For both questions, it might help to look at the strategies that have been critical in the development of the personal computer, which might equally well apply to robotics:

Start with a solution to a problem your customers have. Unfortunately, their problem is almost never that they need your sensor, widget, or piece of code, but something that already costs them money or negatively affects them in some other way. Example: There are many more people who had a problem calculating their taxes (and wanted to buy VisiCalc) than writing their own solution in BASIC.

Build as little of your own hardware as necessary. Your business model should be stronger than the margin you can make on the hardware. Why taking the risk? Example: Why build your own typewriter if you can write the best typewriting application that makes it worth buying a computer just for that?

If your goal is a platform, make sure it comes with a killer application, which alone justifies the platform cost. Example: Microcomputer companies came and went until the “1977 Trinity” intersected with the killer apps spreadsheet and word processors. Corollary: You can also get lucky.

Use an open architecture, which creates an ecosystem where others compete on creating better components and peripherals, while allowing others to integrate your solution into their vertical and stack it with other devices. Example: Both the Apple II and the IBM PC were completely open architectures, enabling many clones, thereby growing the user and developer base.

It’s worthwhile pursuing this. With most business processes already being digitized, general purpose robots will allow us to fill in gaps in mobility and manipulation, increasing productivity at levels only limited by the amount of resources and energy that are available, possibly creating a utopia in which creativity becomes the ultimate currency. Maybe we’ll even get R2-D2.

Nikolaus Correll is an associate professor of computer science at the University of Colorado at Boulder where he works on mobile manipulation and other robotics applications. He’s co-founder and CTO of Robotic Materials Inc., which is supported by the National Science Foundation and the National Institute of Standards and Technology via their Small Business Innovative Research (SBIR) programs. Continue reading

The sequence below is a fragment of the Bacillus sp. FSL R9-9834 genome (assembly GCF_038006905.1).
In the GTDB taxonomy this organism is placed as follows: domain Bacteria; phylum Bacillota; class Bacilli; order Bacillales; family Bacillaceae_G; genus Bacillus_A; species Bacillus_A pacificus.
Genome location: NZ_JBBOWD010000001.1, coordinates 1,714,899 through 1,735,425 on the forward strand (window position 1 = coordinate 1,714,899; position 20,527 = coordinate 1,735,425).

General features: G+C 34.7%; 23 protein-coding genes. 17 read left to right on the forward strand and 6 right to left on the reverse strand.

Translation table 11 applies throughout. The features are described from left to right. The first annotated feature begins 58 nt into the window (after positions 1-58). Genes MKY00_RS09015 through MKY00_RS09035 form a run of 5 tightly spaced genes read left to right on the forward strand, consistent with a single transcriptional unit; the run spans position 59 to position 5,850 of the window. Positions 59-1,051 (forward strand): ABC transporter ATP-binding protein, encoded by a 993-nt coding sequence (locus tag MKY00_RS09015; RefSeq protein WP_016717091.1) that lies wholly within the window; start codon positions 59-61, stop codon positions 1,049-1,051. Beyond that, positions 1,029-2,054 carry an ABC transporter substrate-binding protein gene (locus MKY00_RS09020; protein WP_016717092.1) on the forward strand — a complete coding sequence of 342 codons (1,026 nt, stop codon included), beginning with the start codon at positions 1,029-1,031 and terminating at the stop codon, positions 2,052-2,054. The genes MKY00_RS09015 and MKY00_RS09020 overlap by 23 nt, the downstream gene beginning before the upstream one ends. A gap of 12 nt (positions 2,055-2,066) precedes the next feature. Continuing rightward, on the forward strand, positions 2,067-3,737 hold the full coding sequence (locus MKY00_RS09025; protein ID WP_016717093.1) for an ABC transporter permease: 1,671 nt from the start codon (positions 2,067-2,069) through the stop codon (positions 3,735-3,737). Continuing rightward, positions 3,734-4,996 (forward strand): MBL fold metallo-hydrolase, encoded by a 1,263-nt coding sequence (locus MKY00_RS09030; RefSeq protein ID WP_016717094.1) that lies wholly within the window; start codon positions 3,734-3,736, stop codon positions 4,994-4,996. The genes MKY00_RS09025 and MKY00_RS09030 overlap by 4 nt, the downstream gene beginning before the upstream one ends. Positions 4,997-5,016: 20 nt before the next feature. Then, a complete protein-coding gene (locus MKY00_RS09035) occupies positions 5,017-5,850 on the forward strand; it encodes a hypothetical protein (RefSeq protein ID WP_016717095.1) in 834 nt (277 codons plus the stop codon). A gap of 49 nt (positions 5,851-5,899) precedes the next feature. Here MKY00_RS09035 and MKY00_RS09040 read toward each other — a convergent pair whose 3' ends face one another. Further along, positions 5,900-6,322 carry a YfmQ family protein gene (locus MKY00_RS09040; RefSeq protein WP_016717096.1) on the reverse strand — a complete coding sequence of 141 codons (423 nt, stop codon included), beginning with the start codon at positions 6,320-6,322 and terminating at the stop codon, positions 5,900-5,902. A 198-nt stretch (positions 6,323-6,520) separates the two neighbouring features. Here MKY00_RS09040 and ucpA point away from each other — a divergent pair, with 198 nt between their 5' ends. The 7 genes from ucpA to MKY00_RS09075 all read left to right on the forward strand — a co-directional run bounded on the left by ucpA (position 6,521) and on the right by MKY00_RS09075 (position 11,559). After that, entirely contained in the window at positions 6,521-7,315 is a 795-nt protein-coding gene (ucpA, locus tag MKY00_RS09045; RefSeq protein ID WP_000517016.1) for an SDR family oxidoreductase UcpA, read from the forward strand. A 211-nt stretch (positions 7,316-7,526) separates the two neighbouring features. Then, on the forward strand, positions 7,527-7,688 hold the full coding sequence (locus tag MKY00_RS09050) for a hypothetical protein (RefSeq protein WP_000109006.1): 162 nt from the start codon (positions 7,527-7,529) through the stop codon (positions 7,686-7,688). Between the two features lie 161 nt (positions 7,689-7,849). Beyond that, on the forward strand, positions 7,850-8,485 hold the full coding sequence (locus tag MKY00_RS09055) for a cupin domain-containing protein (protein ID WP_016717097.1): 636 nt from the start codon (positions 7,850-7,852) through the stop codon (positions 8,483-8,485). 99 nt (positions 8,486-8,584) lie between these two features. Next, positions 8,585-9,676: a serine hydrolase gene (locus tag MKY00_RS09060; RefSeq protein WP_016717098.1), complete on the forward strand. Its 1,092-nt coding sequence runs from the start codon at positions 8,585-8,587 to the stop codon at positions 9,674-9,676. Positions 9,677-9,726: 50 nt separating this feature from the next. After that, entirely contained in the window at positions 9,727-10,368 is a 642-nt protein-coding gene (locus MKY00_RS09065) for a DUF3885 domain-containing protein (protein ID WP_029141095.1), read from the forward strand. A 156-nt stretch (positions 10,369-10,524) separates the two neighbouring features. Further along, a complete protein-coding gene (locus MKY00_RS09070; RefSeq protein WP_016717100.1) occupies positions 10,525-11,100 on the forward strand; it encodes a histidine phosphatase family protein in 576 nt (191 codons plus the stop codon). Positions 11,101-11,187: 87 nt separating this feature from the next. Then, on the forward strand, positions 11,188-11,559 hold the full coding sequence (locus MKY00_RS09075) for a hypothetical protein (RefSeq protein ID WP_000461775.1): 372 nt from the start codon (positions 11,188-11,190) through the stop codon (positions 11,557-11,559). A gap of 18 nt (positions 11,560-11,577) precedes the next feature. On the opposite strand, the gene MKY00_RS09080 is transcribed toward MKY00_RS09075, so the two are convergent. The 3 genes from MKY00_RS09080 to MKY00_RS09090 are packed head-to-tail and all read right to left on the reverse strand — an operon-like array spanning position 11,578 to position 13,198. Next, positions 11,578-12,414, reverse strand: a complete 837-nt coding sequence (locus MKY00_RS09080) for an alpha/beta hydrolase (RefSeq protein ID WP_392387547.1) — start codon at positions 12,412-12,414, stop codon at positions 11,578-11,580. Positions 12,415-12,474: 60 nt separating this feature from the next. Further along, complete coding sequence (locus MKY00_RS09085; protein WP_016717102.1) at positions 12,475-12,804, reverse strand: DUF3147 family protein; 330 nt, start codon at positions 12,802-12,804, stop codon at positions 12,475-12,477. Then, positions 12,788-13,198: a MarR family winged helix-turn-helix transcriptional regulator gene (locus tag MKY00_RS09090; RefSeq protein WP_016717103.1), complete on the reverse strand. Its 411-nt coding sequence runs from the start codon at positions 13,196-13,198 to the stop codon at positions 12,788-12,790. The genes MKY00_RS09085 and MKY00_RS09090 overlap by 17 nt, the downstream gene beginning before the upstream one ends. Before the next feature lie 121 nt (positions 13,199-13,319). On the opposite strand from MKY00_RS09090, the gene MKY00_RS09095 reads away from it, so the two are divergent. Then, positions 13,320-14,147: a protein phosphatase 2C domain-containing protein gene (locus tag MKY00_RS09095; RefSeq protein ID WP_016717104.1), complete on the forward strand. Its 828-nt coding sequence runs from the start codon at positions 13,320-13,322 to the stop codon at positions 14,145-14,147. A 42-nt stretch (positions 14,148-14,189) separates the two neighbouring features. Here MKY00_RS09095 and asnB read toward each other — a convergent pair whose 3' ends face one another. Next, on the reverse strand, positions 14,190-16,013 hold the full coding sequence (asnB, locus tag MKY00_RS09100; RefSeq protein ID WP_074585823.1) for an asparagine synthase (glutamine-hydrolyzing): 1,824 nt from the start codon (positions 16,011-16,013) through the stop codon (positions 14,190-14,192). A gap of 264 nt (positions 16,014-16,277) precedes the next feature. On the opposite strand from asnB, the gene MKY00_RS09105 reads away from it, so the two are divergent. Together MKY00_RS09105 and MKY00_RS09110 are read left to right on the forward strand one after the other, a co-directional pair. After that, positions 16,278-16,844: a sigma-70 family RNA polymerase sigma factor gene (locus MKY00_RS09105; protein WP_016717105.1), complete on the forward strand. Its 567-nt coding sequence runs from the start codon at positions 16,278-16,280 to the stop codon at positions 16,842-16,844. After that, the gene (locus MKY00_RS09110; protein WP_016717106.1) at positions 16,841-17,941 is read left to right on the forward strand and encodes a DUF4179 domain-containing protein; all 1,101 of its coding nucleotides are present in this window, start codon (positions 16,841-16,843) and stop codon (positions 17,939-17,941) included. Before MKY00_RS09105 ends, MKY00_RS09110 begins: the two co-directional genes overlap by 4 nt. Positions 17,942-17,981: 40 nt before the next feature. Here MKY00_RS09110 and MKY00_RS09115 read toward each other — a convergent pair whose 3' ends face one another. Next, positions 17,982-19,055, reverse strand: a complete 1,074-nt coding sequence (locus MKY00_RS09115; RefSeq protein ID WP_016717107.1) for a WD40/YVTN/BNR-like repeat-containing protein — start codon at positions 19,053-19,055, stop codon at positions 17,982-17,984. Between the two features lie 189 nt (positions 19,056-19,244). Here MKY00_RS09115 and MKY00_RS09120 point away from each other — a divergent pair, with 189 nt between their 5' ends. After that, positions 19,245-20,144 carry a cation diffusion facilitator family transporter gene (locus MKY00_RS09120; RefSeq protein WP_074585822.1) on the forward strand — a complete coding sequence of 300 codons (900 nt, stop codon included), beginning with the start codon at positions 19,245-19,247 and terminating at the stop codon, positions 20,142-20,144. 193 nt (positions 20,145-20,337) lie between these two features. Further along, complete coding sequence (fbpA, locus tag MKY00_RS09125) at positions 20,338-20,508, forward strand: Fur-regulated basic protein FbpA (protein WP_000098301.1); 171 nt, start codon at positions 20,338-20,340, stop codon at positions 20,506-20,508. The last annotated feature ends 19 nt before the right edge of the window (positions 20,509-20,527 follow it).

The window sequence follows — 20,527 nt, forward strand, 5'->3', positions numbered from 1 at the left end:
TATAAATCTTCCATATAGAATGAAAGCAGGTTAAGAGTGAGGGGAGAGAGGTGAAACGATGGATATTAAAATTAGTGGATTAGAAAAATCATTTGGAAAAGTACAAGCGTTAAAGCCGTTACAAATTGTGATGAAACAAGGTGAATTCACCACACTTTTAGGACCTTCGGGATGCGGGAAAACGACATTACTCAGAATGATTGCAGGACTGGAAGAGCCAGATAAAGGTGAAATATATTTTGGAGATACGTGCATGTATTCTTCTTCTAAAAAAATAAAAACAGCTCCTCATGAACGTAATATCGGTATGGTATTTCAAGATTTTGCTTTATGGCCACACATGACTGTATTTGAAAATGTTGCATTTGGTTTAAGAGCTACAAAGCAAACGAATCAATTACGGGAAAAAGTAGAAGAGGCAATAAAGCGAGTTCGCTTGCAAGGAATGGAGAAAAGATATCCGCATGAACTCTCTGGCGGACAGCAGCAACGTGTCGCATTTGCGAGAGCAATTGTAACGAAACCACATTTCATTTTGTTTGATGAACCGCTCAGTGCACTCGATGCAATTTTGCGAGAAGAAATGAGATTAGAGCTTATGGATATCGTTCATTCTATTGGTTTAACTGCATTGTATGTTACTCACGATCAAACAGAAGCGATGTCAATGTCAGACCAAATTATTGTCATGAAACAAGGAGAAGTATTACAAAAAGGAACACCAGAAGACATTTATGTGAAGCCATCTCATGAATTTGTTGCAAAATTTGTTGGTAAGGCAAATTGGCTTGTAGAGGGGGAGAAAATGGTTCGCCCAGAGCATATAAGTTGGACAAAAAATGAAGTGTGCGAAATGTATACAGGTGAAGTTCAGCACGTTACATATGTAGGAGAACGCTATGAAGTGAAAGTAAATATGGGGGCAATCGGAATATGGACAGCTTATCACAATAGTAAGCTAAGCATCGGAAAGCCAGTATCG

Posted in Human Robots

#436021 AI Faces Speed Bumps and Potholes on Its ...

Implementing machine learning in the real world isn’t easy. The tools are available and the road is well-marked—but the speed bumps are many.

That was the conclusion of panelists wrapping up a day of discussions at the IEEE AI Symposium 2019, held at Cisco’s San Jose, Calif., campus last week.

The toughest problem, says Ben Irving, senior manager of Cisco’s strategy innovations group, is people.

It’s tough to find data scientist expertise, he indicated, so companies are looking into non-traditional sources of personnel, like political science. “There are some untapped areas with a lot of untapped data science expertise,” Irving says.

Lazard’s artificial intelligence manager Trevor Mottl agreed that would-be data scientists don’t need formal training or experience to break into the field. “This field is changing really rapidly,” he says. “There are new language models coming out every month, and new tools, so [anyone should] expect to not know everything. Experiment, try out new tools and techniques, read, study, spend time; there aren’t any true experts at this point because the foundational elements are shifting so rapidly.”

“It is a wonderful time to get into a field,” he reasons, noting that it doesn’t take long to catch up because there aren’t 20 years of history.”

Confusion about what different kinds of machine learning specialists do doesn’t help the personnel situation. An audience member asked panelists to explain the difference between data scientist, data analyst, and data engineer. Darrin Johnson, Nvidia global director of technical marketing for enterprise, admitted it’s hard to sort out, and any two companies could define the positions differently. “Sometimes,” he says, particularly at smaller companies, “a data scientist plays all three roles. But as companies grow, there are different groups that ingest data, clean data, and use data. At some companies, training and inference are separate. It really depends, which is a challenge when you are trying to hire someone.”